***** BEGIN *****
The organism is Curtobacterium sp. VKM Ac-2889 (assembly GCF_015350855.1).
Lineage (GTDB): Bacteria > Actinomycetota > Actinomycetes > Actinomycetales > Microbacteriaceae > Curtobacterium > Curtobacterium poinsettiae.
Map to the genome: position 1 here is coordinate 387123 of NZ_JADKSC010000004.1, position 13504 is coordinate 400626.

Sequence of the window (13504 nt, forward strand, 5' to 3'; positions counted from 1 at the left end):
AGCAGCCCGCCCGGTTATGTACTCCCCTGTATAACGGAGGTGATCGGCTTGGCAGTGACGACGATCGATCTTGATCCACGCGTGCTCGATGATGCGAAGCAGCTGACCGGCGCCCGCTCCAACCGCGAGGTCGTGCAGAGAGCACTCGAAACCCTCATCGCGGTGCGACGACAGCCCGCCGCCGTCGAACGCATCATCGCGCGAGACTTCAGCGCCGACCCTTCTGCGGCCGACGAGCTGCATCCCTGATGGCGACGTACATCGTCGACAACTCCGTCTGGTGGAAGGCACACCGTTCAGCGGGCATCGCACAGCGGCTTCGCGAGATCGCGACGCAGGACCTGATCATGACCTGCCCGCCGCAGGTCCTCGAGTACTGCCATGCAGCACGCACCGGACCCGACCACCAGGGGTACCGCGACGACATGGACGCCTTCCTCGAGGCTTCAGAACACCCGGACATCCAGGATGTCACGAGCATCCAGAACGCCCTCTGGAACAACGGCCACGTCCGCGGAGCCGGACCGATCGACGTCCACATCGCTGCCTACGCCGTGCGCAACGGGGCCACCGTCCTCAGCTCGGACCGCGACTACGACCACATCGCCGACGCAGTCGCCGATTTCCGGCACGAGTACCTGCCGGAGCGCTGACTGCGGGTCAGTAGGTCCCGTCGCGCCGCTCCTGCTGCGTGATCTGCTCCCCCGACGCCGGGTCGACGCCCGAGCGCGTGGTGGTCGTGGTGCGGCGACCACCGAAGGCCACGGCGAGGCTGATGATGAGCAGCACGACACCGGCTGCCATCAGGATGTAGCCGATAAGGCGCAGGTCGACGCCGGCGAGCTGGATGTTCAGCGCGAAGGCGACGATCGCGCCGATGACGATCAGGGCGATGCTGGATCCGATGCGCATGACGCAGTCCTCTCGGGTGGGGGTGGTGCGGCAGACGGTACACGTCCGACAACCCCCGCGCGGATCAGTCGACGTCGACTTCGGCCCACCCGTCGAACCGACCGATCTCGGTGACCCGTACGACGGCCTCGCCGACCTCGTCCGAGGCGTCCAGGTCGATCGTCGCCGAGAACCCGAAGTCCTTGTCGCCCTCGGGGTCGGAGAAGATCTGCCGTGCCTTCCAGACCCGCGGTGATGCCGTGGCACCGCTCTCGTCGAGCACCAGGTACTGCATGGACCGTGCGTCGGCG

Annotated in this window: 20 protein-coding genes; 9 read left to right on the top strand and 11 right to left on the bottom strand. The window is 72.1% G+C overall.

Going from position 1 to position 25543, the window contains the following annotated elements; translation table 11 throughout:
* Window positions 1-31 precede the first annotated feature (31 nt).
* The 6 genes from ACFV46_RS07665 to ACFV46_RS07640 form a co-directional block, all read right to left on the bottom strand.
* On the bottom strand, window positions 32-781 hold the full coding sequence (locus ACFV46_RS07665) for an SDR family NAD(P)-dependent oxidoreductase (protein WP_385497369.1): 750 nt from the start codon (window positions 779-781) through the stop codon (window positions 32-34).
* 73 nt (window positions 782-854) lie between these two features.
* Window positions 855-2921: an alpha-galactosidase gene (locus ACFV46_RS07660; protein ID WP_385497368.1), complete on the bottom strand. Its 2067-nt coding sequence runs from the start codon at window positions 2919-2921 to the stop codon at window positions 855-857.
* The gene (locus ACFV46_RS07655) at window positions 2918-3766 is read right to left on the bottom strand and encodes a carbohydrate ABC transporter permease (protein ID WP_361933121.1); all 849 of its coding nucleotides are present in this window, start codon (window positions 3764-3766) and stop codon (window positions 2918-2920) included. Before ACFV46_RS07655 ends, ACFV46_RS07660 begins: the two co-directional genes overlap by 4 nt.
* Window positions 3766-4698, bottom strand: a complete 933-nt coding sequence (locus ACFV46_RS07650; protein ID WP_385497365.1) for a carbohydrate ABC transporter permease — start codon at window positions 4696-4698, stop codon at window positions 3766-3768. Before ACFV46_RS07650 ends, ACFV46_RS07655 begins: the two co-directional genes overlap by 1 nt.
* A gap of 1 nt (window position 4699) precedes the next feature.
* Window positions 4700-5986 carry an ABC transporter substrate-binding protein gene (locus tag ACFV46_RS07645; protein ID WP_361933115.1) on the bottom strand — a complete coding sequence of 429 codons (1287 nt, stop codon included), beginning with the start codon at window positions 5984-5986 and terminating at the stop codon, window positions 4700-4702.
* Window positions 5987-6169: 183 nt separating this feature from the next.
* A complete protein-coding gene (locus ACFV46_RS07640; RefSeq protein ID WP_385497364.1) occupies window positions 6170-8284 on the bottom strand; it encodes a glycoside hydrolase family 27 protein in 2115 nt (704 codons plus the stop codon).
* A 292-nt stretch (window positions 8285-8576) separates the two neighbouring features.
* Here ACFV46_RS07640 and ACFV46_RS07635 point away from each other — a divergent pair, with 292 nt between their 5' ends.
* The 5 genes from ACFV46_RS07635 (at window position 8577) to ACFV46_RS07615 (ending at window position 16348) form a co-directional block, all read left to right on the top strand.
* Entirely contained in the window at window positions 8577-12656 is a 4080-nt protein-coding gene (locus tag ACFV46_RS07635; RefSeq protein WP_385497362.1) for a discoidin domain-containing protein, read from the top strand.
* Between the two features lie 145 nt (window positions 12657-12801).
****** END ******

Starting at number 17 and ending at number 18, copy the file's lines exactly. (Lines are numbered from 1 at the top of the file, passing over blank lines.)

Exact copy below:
* Window positions 5987-6169: 183 nt separating this feature from the next.
* A complete protein-coding gene (locus ACFV46_RS07640; RefSeq protein ID WP_385497364.1) occupies window positions 6170-8284 on the bottom strand; it encodes a glycoside hydrolase family 27 protein in 2115 nt (704 codons plus the stop codon).